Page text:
3.) Once the potatoes are soft, drain and push them through a potato ricer into a large mixing bowl. Add the flour, some salt and pepper and break in the egg.

4.) When the spinach is cool enough to handle, squeeze out the water over the sink. The more you can get out, the better. Chop up the spinach and add to the bowl with the potato.

5.) Mix everything until it comes together. Dust a work surface with flour and take half the mixture. Roll it out into a log on the surface.

6.) Do the same with the other half of the mixture. Cut the logs up into 2.5cm pieces. Press the top of each piece with a fork to leave an imprint.

7.) Now, start to make the tomato sauce. In the frying pan, heat some oil and cook the garlic for a couple of minutes, add the passata and rip in some of the basil. Reserve some leaves as a garnish. Cook this on a low heat for 20 minutes.

8.) Grate the parmesan and chop up the mozzarella and set aside.

9.) After 15 minutes of the sauce cooking, start to cook the gnocchi. Boil some water and add to a large frying pan. Add the gnocchi and cook for a few minutes until the gnocchi rises to the surface. Scoop out the gnocchi with a slotted spoon and add to the sauce.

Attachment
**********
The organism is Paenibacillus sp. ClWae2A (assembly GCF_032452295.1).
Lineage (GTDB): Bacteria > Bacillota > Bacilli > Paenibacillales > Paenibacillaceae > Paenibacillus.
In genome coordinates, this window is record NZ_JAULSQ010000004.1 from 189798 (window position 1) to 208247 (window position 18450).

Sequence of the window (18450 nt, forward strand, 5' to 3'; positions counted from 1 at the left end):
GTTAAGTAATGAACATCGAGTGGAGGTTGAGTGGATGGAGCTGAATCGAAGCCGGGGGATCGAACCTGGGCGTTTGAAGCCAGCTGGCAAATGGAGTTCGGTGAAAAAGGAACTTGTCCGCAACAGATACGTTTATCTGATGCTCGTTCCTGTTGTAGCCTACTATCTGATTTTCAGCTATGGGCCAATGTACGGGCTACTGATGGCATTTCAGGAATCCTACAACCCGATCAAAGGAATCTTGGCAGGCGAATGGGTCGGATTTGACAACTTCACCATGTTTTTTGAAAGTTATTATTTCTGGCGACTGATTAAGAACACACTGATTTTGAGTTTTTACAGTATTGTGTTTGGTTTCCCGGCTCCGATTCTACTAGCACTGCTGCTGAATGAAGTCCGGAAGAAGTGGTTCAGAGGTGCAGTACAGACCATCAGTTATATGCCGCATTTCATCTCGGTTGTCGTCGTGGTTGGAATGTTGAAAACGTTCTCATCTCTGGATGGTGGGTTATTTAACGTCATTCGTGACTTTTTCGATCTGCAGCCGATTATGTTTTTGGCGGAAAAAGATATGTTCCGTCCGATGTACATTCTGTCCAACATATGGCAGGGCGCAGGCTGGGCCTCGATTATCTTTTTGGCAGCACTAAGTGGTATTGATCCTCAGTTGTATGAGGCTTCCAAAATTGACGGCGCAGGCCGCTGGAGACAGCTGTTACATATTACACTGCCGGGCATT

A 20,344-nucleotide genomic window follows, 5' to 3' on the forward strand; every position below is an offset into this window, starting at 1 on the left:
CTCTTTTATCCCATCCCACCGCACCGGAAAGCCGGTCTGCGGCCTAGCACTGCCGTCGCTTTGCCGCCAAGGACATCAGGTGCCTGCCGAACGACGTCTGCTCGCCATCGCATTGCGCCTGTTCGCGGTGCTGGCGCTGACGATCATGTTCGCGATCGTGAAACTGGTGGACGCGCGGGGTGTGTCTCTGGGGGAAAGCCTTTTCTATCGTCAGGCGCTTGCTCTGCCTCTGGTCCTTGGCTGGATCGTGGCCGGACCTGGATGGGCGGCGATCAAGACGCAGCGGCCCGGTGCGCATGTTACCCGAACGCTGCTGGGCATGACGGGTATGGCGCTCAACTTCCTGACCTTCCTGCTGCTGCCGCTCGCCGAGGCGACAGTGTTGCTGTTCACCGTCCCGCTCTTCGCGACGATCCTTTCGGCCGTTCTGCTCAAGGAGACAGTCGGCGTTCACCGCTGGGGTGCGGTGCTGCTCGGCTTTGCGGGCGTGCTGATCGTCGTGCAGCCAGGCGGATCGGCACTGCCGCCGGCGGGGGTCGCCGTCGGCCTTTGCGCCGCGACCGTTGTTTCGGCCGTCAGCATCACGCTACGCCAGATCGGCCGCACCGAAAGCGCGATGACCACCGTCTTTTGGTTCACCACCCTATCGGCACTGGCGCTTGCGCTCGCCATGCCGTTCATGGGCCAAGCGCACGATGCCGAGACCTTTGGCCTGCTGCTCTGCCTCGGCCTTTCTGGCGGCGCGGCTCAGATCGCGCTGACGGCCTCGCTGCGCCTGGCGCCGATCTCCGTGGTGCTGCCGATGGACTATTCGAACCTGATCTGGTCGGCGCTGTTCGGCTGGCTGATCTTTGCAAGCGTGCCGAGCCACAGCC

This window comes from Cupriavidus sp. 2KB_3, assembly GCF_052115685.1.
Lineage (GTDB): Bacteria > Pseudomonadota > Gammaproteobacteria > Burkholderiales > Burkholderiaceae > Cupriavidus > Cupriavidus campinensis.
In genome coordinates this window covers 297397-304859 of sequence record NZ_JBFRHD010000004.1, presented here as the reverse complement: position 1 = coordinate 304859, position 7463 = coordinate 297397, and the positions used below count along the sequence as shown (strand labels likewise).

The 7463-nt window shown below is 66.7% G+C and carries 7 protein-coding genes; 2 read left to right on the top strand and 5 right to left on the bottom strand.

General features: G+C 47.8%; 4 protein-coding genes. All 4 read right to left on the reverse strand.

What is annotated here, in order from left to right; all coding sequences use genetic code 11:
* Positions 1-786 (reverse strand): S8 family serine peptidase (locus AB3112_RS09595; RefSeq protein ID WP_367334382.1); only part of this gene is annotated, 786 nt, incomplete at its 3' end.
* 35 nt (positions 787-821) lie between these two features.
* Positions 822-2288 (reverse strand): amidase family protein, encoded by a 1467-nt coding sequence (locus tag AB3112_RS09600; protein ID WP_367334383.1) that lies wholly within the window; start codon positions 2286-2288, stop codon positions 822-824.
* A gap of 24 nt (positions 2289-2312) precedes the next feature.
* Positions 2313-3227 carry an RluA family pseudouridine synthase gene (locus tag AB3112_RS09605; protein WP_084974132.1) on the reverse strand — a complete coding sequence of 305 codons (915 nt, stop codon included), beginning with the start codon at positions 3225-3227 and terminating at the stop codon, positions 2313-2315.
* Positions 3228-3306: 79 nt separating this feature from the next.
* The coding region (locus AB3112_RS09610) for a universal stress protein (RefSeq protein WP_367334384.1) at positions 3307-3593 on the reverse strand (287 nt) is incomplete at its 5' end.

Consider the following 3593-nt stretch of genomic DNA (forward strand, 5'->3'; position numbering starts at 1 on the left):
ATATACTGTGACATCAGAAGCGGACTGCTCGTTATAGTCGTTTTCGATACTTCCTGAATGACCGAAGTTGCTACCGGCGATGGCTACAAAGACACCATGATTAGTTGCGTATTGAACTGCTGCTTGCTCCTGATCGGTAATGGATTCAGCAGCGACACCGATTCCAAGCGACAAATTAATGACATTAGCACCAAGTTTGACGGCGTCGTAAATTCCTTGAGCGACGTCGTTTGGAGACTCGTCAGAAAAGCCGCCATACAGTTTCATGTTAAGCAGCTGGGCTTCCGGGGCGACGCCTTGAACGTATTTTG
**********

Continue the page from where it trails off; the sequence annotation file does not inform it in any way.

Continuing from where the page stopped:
10.) Cook in the sauce for a couple of minutes. Sprinkle over the mozzarella. Serve the gnocchi with a garnish of parmesan and basil.

Pesto & goat cheese risotto

Just come back from holiday so got some catching up to do on blogging. I made this pesto and goat cheese risotto a while back using some dried pesto that I got from TK Maxx. I love perusing the food aisles in there and I have some parmesan truffle cream to find a use for. This recipe was on BBC Good Food – I’m really starting to wonder if I need a separate risotto tag on my blog.

Serves 2


  • olive oil
  • 200g risotto rice
  • 700ml vegetable stock
  • 3 tbsp dried pesto
  • 100g goat cheese
  • 1 tin broad beans


1.) Make up the stock

2.) Heat up a tbsp of oil in a saucepan then add the rice and the pesto.